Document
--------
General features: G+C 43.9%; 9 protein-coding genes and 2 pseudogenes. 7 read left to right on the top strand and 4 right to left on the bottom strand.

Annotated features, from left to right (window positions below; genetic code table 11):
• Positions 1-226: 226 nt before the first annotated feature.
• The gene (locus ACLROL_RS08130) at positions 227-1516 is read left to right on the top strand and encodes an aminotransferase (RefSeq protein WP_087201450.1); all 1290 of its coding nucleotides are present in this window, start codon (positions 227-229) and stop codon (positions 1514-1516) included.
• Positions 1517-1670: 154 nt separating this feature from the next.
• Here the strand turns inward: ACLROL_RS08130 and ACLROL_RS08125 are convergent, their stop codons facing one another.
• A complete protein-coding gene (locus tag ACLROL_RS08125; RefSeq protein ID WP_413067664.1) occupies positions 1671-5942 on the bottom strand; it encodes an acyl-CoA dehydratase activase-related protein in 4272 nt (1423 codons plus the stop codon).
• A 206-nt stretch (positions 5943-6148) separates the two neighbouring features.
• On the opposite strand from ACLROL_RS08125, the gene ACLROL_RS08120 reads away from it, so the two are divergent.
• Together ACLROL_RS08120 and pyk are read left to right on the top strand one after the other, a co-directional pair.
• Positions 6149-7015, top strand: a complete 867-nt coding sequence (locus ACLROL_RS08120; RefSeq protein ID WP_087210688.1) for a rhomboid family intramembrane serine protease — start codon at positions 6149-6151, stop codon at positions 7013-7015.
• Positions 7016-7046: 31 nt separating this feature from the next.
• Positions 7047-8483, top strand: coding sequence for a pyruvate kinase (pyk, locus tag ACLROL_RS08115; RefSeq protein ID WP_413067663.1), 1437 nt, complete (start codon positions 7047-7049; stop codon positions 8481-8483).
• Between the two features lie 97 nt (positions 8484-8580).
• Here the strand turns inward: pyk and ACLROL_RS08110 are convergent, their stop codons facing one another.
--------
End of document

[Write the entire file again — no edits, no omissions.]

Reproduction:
General features: G+C 43.9%; 9 protein-coding genes and 2 pseudogenes. 7 read left to right on the top strand and 4 right to left on the bottom strand.

Annotated features, from left to right (window positions below; genetic code table 11):
• Positions 1-226: 226 nt before the first annotated feature.
• The gene (locus ACLROL_RS08130) at positions 227-1516 is read left to right on the top strand and encodes an aminotransferase (RefSeq protein WP_087201450.1); all 1290 of its coding nucleotides are present in this window, start codon (positions 227-229) and stop codon (positions 1514-1516) included.
• Positions 1517-1670: 154 nt separating this feature from the next.
• Here the strand turns inward: ACLROL_RS08130 and ACLROL_RS08125 are convergent, their stop codons facing one another.
• A complete protein-coding gene (locus tag ACLROL_RS08125; RefSeq protein ID WP_413067664.1) occupies positions 1671-5942 on the bottom strand; it encodes an acyl-CoA dehydratase activase-related protein in 4272 nt (1423 codons plus the stop codon).
• A 206-nt stretch (positions 5943-6148) separates the two neighbouring features.
• On the opposite strand from ACLROL_RS08125, the gene ACLROL_RS08120 reads away from it, so the two are divergent.
• Together ACLROL_RS08120 and pyk are read left to right on the top strand one after the other, a co-directional pair.
• Positions 6149-7015, top strand: a complete 867-nt coding sequence (locus ACLROL_RS08120; RefSeq protein ID WP_087210688.1) for a rhomboid family intramembrane serine protease — start codon at positions 6149-6151, stop codon at positions 7013-7015.
• Positions 7016-7046: 31 nt separating this feature from the next.
• Positions 7047-8483, top strand: coding sequence for a pyruvate kinase (pyk, locus tag ACLROL_RS08115; RefSeq protein ID WP_413067663.1), 1437 nt, complete (start codon positions 7047-7049; stop codon positions 8481-8483).
• Between the two features lie 97 nt (positions 8484-8580).
• Here the strand turns inward: pyk and ACLROL_RS08110 are convergent, their stop codons facing one another.